Malacañang said Tuesday the arbitration ruling that invalidated China's excessive claims in the South China Sea is "useless" for now due to a lack of mechanism to enforce the decision.
President Rodrigo Duterte temporarily set aside the 2016 ruling of The Hague-based Permanent Court of Arbitration in order to forge stronger trade and economic ties with China even as he promised to raise the decision at a proper time during his term which ends in June 2022.
China, whose leader Xi Jinping is in the Philippines for a two-day state visit, does not recognize the ruling and has maintained sovereignty and ownership over the resource-rich waters.
"The arbitral ruling cannot [be] taken away from us. It will be there forever but meanwhile who will enforce it? There is no power on Earth that can enforce it. The United Nations cannot. The United States cannot," presidential spokesperson Salvador Panelo said at a news conference.
Asked if the ruling is useless, Panelo said: "As of now? Yes. But as I said we can get what we are supposed to have by negotiation."
The Palace official said the government can use the decision as a leverage in negotiations aimed at settling the maritime dispute in the South China Sea whose features and waters are contested in part or in whole by Brunei, Malaysia, the Philippines, Taiwan, Vietnam, and China.
He broached the idea of using international pressure to convince China to respect the ruling.
"Obviously they [China] are not [respecting the decision]. Otherwise they would have given that property to us," Panelo said.
"Perhaps if all countries of the world will unite and pressure China, who knows? In other words, there must be a collective action by the countries of the world and either persuade or pressure China into respecting an arbitral decision."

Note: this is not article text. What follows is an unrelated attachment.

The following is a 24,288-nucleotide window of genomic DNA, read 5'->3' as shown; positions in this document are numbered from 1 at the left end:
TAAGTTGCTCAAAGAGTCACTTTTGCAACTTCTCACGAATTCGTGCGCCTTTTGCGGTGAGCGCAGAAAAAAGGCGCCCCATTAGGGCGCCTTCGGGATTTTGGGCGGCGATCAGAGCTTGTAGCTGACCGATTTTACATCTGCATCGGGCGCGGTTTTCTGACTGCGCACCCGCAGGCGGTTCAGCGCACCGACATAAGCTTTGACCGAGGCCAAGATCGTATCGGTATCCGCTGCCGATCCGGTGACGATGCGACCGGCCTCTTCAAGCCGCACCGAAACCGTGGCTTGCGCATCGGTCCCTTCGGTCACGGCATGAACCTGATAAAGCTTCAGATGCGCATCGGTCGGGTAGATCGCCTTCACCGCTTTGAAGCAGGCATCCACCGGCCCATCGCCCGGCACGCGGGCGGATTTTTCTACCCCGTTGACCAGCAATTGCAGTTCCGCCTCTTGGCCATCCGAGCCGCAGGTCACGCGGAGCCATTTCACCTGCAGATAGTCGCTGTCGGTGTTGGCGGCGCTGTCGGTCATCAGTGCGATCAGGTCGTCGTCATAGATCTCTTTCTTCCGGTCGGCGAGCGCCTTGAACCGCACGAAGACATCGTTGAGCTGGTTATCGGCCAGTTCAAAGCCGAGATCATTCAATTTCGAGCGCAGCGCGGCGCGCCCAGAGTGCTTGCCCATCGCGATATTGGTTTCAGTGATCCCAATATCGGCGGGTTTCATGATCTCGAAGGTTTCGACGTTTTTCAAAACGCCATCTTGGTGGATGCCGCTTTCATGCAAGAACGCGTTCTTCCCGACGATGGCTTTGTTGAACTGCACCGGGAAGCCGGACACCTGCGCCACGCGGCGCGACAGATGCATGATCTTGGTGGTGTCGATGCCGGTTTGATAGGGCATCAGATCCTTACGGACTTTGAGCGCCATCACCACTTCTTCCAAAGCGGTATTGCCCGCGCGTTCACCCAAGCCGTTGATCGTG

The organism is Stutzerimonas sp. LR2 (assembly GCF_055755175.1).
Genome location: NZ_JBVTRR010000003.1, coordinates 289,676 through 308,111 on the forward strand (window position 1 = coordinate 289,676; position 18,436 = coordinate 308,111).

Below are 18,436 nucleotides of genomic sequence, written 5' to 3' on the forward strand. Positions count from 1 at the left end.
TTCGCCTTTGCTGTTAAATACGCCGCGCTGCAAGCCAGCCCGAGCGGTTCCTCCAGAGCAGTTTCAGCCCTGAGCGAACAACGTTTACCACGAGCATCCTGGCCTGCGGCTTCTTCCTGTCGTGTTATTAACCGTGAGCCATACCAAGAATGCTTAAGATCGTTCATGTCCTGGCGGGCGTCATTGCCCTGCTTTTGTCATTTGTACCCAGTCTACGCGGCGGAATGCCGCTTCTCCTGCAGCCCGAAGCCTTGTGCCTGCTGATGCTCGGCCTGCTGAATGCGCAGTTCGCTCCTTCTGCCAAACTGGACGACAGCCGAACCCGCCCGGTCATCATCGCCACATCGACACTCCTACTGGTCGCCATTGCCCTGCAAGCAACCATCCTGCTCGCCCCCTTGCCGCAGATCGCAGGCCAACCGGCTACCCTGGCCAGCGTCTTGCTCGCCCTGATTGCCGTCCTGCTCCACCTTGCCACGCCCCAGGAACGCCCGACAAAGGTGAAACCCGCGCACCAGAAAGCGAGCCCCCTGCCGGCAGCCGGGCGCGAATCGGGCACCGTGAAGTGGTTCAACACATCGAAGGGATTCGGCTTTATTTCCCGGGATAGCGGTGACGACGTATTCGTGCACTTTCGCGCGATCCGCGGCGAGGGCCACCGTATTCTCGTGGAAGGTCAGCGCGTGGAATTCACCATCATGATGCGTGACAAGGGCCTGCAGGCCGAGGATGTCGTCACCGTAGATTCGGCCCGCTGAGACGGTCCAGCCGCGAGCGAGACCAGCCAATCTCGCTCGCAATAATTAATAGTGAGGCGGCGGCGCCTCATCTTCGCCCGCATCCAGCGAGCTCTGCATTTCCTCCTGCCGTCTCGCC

Panelo added the government cannot give up the claim "because it is already ours."
"We'd won it. It will be there forever," he said.
The Philippines is currently the dialogue coordinator between China and the Association of Southeast Asian Nations (ASEAN) which are negotiating for a code of conduct which aims to prevent conflicting territorial claims in the resource-rich waters from erupting into violent confrontations or worse, an economically-devastating major conflict.
At the ASEAN-China Summit in Singapore last week, Duterte delivered a common statement in which both parties vowed “full and effective implementation” of the Declaration on the Conduct of Parties in the South China Sea (DOC) and the “expeditious conclusion of an effective” COC.
ASEAN and China also said they expect an initial review of the draft negotiating text for the COC to happen next year.
Duterte, however, warned the United States and its allies against creating “frictions” that could provoke Beijing, saying China was “already in possession" of the South China Sea. — MDM, GMA News